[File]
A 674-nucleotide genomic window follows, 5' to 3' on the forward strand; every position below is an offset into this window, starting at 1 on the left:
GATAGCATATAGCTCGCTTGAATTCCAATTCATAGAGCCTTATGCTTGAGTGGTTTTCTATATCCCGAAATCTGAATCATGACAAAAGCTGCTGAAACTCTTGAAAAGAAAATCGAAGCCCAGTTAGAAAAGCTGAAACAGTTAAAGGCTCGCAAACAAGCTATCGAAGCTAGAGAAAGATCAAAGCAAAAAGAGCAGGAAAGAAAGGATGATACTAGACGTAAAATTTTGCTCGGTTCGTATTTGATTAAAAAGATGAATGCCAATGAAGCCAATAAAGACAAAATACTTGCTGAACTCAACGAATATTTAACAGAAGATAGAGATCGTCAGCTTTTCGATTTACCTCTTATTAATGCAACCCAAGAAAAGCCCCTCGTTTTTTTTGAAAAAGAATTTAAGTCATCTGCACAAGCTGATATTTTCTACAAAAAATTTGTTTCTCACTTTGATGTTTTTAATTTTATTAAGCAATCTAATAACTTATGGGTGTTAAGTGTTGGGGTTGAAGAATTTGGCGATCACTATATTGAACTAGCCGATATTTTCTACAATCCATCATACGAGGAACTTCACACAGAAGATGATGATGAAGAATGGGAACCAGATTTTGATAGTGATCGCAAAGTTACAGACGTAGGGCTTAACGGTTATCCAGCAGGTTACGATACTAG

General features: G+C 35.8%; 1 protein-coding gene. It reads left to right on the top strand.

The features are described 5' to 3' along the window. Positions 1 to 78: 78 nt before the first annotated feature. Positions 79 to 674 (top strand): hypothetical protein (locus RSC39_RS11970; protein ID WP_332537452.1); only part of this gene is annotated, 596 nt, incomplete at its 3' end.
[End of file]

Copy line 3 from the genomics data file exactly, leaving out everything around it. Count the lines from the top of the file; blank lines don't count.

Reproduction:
General features: G+C 35.8%; 1 protein-coding gene. It reads left to right on the top strand.